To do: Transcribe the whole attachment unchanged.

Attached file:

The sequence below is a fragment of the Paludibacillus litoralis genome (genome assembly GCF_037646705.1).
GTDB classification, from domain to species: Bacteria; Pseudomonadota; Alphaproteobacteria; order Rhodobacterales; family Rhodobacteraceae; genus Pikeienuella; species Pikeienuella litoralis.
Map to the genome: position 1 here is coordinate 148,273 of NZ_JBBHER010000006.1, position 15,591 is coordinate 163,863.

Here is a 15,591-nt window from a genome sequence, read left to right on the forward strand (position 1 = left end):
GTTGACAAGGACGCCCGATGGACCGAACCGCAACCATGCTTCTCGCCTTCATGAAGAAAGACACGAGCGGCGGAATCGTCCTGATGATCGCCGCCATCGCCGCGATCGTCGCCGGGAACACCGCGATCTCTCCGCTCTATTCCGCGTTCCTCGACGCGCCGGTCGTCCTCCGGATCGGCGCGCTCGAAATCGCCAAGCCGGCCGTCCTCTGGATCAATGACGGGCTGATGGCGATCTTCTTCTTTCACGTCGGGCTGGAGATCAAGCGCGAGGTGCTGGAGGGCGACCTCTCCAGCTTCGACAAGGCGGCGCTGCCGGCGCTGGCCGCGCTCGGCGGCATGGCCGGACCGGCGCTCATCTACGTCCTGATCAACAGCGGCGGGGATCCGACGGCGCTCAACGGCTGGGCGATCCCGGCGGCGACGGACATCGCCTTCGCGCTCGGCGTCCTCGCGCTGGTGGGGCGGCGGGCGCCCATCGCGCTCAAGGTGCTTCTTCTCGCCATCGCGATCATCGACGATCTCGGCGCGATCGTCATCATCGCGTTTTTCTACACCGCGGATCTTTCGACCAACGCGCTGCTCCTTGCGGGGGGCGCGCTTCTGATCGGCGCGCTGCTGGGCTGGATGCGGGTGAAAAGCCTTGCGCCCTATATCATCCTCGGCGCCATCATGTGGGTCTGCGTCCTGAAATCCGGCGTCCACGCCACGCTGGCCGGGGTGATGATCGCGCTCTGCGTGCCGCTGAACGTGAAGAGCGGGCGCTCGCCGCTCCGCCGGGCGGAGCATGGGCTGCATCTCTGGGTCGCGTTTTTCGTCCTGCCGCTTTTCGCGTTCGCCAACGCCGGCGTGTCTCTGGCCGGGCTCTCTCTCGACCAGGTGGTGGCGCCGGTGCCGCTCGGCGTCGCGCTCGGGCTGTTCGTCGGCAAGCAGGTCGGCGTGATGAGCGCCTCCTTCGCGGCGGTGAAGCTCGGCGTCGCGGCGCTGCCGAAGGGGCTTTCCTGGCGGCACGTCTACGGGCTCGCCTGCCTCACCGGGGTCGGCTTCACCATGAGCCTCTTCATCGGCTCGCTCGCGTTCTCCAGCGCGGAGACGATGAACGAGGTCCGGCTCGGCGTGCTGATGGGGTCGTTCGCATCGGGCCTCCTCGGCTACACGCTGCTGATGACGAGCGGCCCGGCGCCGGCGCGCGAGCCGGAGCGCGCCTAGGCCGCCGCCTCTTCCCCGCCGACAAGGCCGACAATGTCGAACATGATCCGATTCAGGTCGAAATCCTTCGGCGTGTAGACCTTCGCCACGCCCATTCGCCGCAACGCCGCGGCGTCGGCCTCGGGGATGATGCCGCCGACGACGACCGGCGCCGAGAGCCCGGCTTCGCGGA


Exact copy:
The sequence below is a fragment of the Paludibacillus litoralis genome (genome assembly GCF_037646705.1).
GTDB classification, from domain to species: Bacteria; Pseudomonadota; Alphaproteobacteria; order Rhodobacterales; family Rhodobacteraceae; genus Pikeienuella; species Pikeienuella litoralis.
Map to the genome: position 1 here is coordinate 148,273 of NZ_JBBHER010000006.1, position 15,591 is coordinate 163,863.

Here is a 15,591-nt window from a genome sequence, read left to right on the forward strand (position 1 = left end):
GTTGACAAGGACGCCCGATGGACCGAACCGCAACCATGCTTCTCGCCTTCATGAAGAAAGACACGAGCGGCGGAATCGTCCTGATGATCGCCGCCATCGCCGCGATCGTCGCCGGGAACACCGCGATCTCTCCGCTCTATTCCGCGTTCCTCGACGCGCCGGTCGTCCTCCGGATCGGCGCGCTCGAAATCGCCAAGCCGGCCGTCCTCTGGATCAATGACGGGCTGATGGCGATCTTCTTCTTTCACGTCGGGCTGGAGATCAAGCGCGAGGTGCTGGAGGGCGACCTCTCCAGCTTCGACAAGGCGGCGCTGCCGGCGCTGGCCGCGCTCGGCGGCATGGCCGGACCGGCGCTCATCTACGTCCTGATCAACAGCGGCGGGGATCCGACGGCGCTCAACGGCTGGGCGATCCCGGCGGCGACGGACATCGCCTTCGCGCTCGGCGTCCTCGCGCTGGTGGGGCGGCGGGCGCCCATCGCGCTCAAGGTGCTTCTTCTCGCCATCGCGATCATCGACGATCTCGGCGCGATCGTCATCATCGCGTTTTTCTACACCGCGGATCTTTCGACCAACGCGCTGCTCCTTGCGGGGGGCGCGCTTCTGATCGGCGCGCTGCTGGGCTGGATGCGGGTGAAAAGCCTTGCGCCCTATATCATCCTCGGCGCCATCATGTGGGTCTGCGTCCTGAAATCCGGCGTCCACGCCACGCTGGCCGGGGTGATGATCGCGCTCTGCGTGCCGCTGAACGTGAAGAGCGGGCGCTCGCCGCTCCGCCGGGCGGAGCATGGGCTGCATCTCTGGGTCGCGTTTTTCGTCCTGCCGCTTTTCGCGTTCGCCAACGCCGGCGTGTCTCTGGCCGGGCTCTCTCTCGACCAGGTGGTGGCGCCGGTGCCGCTCGGCGTCGCGCTCGGGCTGTTCGTCGGCAAGCAGGTCGGCGTGATGAGCGCCTCCTTCGCGGCGGTGAAGCTCGGCGTCGCGGCGCTGCCGAAGGGGCTTTCCTGGCGGCACGTCTACGGGCTCGCCTGCCTCACCGGGGTCGGCTTCACCATGAGCCTCTTCATCGGCTCGCTCGCGTTCTCCAGCGCGGAGACGATGAACGAGGTCCGGCTCGGCGTGCTGATGGGGTCGTTCGCATCGGGCCTCCTCGGCTACACGCTGCTGATGACGAGCGGCCCGGCGCCGGCGCGCGAGCCGGAGCGCGCCTAGGCCGCCGCCTCTTCCCCGCCGACAAGGCCGACAATGTCGAACATGATCCGATTCAGGTCGAAATCCTTCGGCGTGTAGACCTTCGCCACGCCCATTCGCCGCAACGCCGCGGCGTCGGCCTCGGGGATGATGCCGCCGACGACGACCGGCGCCGAGAGCCCGGCTTCGCGGA